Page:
communication skills

All posts tagged communication skills

Book review: Monkeyluv: And Other Essays on Our Lives as Animals by Robert M. Sapolsky.
This collection of essays starts out by rehashing nature/nurture arguments that ought to be widely understood by now, but then becomes mostly entertaining and occasionally quite informative.
He mentions one interesting study which questions sexual selection arguments put forward by Geoffrey Miller and others about animals selecting mates with better genes. The study shows that female Mallards produce stronger offspring after mating with more attractive males because they invest more resources in those eggs, rather than because of anything that seems connected to the genes provided by the males.
He helps explain the attraction of gambling by describing experiments which show larger dopamine releases due to rewards that are most uncertain (the subject thinks they have a 50% chance of happening) than is released when there’s more certainty (e.g. either a 25% chance or a 75% chance) of the same reward.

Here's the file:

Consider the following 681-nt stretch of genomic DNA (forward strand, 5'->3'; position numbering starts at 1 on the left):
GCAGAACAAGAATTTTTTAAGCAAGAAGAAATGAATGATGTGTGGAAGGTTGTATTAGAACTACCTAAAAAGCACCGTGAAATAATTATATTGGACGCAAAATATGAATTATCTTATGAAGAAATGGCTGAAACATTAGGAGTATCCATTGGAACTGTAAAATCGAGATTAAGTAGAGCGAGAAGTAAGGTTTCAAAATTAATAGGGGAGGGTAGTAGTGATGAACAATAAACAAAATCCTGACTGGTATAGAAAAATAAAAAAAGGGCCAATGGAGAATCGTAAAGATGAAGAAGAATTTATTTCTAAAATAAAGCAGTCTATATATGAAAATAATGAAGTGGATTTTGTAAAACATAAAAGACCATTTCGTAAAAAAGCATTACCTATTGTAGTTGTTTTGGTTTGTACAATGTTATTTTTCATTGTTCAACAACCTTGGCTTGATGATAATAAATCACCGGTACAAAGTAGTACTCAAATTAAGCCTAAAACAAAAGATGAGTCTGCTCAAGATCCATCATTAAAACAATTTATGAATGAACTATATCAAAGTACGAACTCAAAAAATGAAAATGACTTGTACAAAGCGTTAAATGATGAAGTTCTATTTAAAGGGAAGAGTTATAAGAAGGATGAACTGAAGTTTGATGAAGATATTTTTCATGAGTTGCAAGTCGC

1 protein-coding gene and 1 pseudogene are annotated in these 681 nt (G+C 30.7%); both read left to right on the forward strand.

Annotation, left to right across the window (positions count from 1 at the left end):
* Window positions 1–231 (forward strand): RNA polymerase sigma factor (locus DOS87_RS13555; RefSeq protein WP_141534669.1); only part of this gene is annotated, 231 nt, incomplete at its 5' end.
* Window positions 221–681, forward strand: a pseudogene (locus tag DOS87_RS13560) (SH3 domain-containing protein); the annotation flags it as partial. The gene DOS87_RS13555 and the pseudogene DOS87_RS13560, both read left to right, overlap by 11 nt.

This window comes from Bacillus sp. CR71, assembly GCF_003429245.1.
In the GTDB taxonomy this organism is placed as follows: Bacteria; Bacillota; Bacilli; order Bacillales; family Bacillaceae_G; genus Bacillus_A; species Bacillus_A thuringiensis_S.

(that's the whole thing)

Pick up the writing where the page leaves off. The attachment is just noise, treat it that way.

One place where I was disappointed was when he described “repressive personalities”, which he made seem quite similar to Aspergers, and made me wonder whether I fit his description. “dislike novelty”? My reaction to novelty is sufficiently context-dependent that any answer is plausible. “prefer structure and predictability”? Yes and usually. “poor at expressing emotions or at reading the nuances of emotions in other people”? That’s me. “can tell you what they’re having for dinner two weeks from Thursday”? I could probably predict 5 days in advance with 50% accuracy, so I’m probably closer than most people. So I Googled and found another description (mentioning the same researcher that Sapolsky mentioned) in the Sciences and find descriptions of “repressive personality” that seem wildly different from me (“a strong personal need for social conformity” and “agreement with statements framed as absolutes, statements loaded with the words never and always”). Who wrote this competing description? Wait, it’s the same Sapolsky! It looks like his current description reuses a small piece of an older article with inadequate thought to whether it’s complete enough.